Peipei at 5:47AM, Feb. 28, 2011
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I will be the first to admit that my real life has started to interfere with my comics and how they update…Partly due to the fact that i'm starting to get out more, hang out with friends, I have a job now, am in a new relationship and i'm basically trying to enjoy my life. I feel kind of guilty for not keeping up with my comics religiously like before, but now that I finally have my health back (and hopefully for good this time!) this girl is ready to live it up! xD

I mean, i'm always going to be very devoted to my comic. I love it and I enjoy updating 3 times a week. But I don't really have the time to do what I used to do. I have a lot of stuff to do now :].
last edited on July 14, 2011 2:41PM
Abt_Nihil at 5:59AM, Feb. 28, 2011
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Peipei
I will be the first to admit that my real life has started to interfere with my comics and how they update…Partly due to the fact that i'm starting to get out more, hang out with friends, I have a job now, am in a new relationship and i'm basically trying to enjoy my life. I feel kind of guilty for not keeping up with my comics religiously like before, but now that I finally have my health back (and hopefully for good this time!) this girl is ready to live it up! xD
And you should!! ^_^ (And not just because as far as I can tell, you've done an insane amount of comic pages over the past few years.)
Basically, most of my comics are meant to compensate for the life I don't have :p
Oh, and since we've had some “my life inspires my comics” comments: My life inspires my comics too, but that doesn't mean it doesn't interfere with them too. Also, comics are a part of my life, so it's a (vicious?) circle anyway :p
last edited on July 14, 2011 10:44AM
DrLuck at 9:57AM, Feb. 28, 2011
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I cheat and make my webcomic my homework. The current chapter of A Loonatic's Tale is now my senior project at art school (graduating this semester).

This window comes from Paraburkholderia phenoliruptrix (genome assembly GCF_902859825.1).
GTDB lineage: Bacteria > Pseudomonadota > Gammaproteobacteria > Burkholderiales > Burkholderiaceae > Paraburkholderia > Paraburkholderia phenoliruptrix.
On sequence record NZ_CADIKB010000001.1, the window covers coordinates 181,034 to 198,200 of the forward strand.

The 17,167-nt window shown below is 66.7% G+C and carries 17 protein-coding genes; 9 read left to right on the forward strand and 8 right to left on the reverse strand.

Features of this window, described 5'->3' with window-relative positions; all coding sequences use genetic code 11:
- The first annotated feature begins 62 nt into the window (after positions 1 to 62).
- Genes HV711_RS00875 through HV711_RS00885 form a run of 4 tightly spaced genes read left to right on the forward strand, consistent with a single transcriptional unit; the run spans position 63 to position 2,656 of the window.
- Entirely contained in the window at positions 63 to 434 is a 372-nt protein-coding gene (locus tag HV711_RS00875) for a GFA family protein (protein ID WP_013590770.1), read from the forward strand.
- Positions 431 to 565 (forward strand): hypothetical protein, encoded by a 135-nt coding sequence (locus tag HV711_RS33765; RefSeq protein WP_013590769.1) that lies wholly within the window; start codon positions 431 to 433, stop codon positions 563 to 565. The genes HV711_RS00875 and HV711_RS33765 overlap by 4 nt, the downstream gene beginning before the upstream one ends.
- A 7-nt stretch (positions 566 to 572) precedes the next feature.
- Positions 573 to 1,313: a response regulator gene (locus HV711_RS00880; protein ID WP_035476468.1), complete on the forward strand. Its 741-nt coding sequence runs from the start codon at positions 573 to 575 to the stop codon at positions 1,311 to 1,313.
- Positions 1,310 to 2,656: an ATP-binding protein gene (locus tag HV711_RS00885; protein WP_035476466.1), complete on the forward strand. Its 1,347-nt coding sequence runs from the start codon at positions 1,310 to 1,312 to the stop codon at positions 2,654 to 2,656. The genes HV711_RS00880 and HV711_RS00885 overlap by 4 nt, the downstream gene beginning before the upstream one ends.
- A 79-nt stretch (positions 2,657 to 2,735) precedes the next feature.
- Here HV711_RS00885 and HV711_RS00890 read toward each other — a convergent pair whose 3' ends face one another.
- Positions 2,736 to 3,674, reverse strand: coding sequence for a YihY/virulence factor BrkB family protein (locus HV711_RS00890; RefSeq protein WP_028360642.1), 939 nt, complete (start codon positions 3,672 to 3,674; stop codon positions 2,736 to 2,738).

last edited on July 14, 2011 12:17PM
elektro at 11:08AM, Feb. 28, 2011
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DrLuck
I cheat and make my webcomic my homework. The current chapter of A Loonatic's Tale is now my senior project at art school (graduating this semester).

That explains why there are so many different art styles in one comic there.

——

Cubicle aside (since I'm not the artist on that one), I usually plan out a comic (from script, to sketch, to final) far in advance so that I'm freed up to do other things, namely job hunting, art shows, trips to visit friends, etc. Then again, when I make an arc for Negligence, I push through it from beginning to end, not stopping until I'm finished, even if I can only work on one or two comics a day (for a twenty-comic arc). I treat making the comic like a real job, then I take a bit of vacation time like a job as well.
last edited on July 14, 2011 12:21PM
NickyP at 12:05AM, March 1, 2011
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blindsk
NickyP
I take the time I would have spent playing a game or progamming

Wait, did you mean to say that you are a “pro” at gaming. If so, which game?!

Sorry, mispelled programming. :P Though I did competitively play Super Smash Bros Brawl and Pokemon.
last edited on July 14, 2011 2:16PM
bravo1102 at 4:42AM, March 1, 2011
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I couldn't so I didn't with my last comic so this time around I had everything done before I posted anything.
Since this is a hobby and I know I can structure my time to fit in what has to be done I squirrel away time for this. It also helps that as a security guard I have lots of down time to play on my laptop.

When doing the pictures I schedule everything like a movie shooting schedule with a check list and all.
last edited on July 14, 2011 11:34AM